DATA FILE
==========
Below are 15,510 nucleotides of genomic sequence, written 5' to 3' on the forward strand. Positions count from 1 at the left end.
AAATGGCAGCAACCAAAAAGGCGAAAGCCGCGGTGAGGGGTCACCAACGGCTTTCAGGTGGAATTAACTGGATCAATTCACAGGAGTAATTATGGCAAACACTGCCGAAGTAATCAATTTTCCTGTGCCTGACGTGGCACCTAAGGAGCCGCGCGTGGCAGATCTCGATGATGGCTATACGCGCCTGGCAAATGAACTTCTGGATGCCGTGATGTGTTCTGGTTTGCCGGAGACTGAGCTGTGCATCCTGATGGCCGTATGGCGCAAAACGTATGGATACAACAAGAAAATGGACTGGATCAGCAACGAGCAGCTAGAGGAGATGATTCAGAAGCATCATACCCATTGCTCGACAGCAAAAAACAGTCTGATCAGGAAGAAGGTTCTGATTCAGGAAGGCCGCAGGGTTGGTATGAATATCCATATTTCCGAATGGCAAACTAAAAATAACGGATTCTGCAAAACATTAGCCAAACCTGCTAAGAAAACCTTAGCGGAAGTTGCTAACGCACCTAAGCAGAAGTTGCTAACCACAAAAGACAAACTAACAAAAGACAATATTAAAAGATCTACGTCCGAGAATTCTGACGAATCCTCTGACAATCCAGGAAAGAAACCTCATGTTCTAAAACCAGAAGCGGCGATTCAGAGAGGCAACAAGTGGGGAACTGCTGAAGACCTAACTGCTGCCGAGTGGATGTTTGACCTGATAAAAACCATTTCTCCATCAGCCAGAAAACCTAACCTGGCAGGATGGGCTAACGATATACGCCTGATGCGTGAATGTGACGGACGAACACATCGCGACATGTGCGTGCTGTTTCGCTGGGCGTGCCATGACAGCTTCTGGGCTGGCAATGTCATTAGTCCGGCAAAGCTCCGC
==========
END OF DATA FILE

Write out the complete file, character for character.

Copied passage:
Below are 15,510 nucleotides of genomic sequence, written 5' to 3' on the forward strand. Positions count from 1 at the left end.
AAATGGCAGCAACCAAAAAGGCGAAAGCCGCGGTGAGGGGTCACCAACGGCTTTCAGGTGGAATTAACTGGATCAATTCACAGGAGTAATTATGGCAAACACTGCCGAAGTAATCAATTTTCCTGTGCCTGACGTGGCACCTAAGGAGCCGCGCGTGGCAGATCTCGATGATGGCTATACGCGCCTGGCAAATGAACTTCTGGATGCCGTGATGTGTTCTGGTTTGCCGGAGACTGAGCTGTGCATCCTGATGGCCGTATGGCGCAAAACGTATGGATACAACAAGAAAATGGACTGGATCAGCAACGAGCAGCTAGAGGAGATGATTCAGAAGCATCATACCCATTGCTCGACAGCAAAAAACAGTCTGATCAGGAAGAAGGTTCTGATTCAGGAAGGCCGCAGGGTTGGTATGAATATCCATATTTCCGAATGGCAAACTAAAAATAACGGATTCTGCAAAACATTAGCCAAACCTGCTAAGAAAACCTTAGCGGAAGTTGCTAACGCACCTAAGCAGAAGTTGCTAACCACAAAAGACAAACTAACAAAAGACAATATTAAAAGATCTACGTCCGAGAATTCTGACGAATCCTCTGACAATCCAGGAAAGAAACCTCATGTTCTAAAACCAGAAGCGGCGATTCAGAGAGGCAACAAGTGGGGAACTGCTGAAGACCTAACTGCTGCCGAGTGGATGTTTGACCTGATAAAAACCATTTCTCCATCAGCCAGAAAACCTAACCTGGCAGGATGGGCTAACGATATACGCCTGATGCGTGAATGTGACGGACGAACACATCGCGACATGTGCGTGCTGTTTCGCTGGGCGTGCCATGACAGCTTCTGGGCTGGCAATGTCATTAGTCCGGCAAAGCTCCGC